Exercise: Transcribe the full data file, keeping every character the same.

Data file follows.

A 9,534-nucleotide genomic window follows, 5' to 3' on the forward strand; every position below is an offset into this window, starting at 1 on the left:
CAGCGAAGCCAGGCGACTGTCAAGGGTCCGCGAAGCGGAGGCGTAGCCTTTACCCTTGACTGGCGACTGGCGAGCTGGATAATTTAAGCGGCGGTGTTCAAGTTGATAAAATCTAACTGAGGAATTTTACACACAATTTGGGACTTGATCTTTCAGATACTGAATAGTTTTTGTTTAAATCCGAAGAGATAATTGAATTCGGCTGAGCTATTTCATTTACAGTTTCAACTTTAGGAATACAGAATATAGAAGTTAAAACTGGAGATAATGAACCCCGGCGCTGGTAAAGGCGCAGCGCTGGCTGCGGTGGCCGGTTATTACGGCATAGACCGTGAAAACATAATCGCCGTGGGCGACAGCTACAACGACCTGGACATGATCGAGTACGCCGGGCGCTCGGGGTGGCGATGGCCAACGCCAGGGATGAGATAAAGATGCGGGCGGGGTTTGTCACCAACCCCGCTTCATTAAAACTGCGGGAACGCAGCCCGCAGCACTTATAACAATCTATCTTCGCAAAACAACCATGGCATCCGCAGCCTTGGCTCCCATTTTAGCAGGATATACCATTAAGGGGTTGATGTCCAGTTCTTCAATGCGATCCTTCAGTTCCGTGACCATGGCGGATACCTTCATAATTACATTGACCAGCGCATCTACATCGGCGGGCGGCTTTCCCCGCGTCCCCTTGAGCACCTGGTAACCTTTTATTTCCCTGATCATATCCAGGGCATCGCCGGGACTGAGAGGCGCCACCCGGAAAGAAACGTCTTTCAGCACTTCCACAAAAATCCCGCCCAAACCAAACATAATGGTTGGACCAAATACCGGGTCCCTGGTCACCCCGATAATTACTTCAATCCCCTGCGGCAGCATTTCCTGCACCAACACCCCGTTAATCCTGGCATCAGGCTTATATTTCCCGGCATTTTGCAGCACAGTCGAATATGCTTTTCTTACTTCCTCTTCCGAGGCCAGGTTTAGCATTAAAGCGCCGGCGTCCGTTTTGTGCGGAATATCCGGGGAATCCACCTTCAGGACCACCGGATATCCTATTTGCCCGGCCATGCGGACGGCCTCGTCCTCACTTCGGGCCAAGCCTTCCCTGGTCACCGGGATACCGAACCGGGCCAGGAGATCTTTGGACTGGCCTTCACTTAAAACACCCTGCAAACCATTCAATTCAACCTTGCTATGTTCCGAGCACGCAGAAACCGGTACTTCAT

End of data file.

A 9,534-nucleotide genomic window follows, 5' to 3' on the forward strand; every position below is an offset into this window, starting at 1 on the left:
CAGCGAAGCCAGGCGACTGTCAAGGGTCCGCGAAGCGGAGGCGTAGCCTTTACCCTTGACTGGCGACTGGCGAGCTGGATAATTTAAGCGGCGGTGTTCAAGTTGATAAAATCTAACTGAGGAATTTTACACACAATTTGGGACTTGATCTTTCAGATACTGAATAGTTTTTGTTTAAATCCGAAGAGATAATTGAATTCGGCTGAGCTATTTCATTTACAGTTTCAACTTTAGGAATACAGAATATAGAAGTTAAAACTGGAGATAATGAACCCCGGCGCTGGTAAAGGCGCAGCGCTGGCTGCGGTGGCCGGTTATTACGGCATAGACCGTGAAAACATAATCGCCGTGGGCGACAGCTACAACGACCTGGACATGATCGAGTACGCCGGGCGCTCGGGGTGGCGATGGCCAACGCCAGGGATGAGATAAAGATGCGGGCGGGGTTTGTCACCAACCCCGCTTCATTAAAACTGCGGGAACGCAGCCCGCAGCACTTATAACAATCTATCTTCGCAAAACAACCATGGCATCCGCAGCCTTGGCTCCCATTTTAGCAGGATATACCATTAAGGGGTTGATGTCCAGTTCTTCAATGCGATCCTTCAGTTCCGTGACCATGGCGGATACCTTCATAATTACATTGACCAGCGCATCTACATCGGCGGGCGGCTTTCCCCGCGTCCCCTTGAGCACCTGGTAACCTTTTATTTCCCTGATCATATCCAGGGCATCGCCGGGACTGAGAGGCGCCACCCGGAAAGAAACGTCTTTCAGCACTTCCACAAAAATCCCGCCCAAACCAAACATAATGGTTGGACCAAATACCGGGTCCCTGGTCACCCCGATAATTACTTCAATCCCCTGCGGCAGCATTTCCTGCACCAACACCCCGTTAATCCTGGCATCAGGCTTATATTTCCCGGCATTTTGCAGCACAGTCGAATATGCTTTTCTTACTTCCTCTTCCGAGGCCAGGTTTAGCATTAAAGCGCCGGCGTCCGTTTTGTGCGGAATATCCGGGGAATCCACCTTCAGGACCACCGGATATCCTATTTGCCCGGCCATGCGGACGGCCTCGTCCTCACTTCGGGCCAAGCCTTCCCTGGTCACCGGGATACCGAACCGGGCCAGGAGATCTTTGGACTGGCCTTCACTTAAAACACCCTGCAAACCATTCAATTCAACCTTGCTATGTTCCGAGCACGCAGAAACCGGTACTTCAT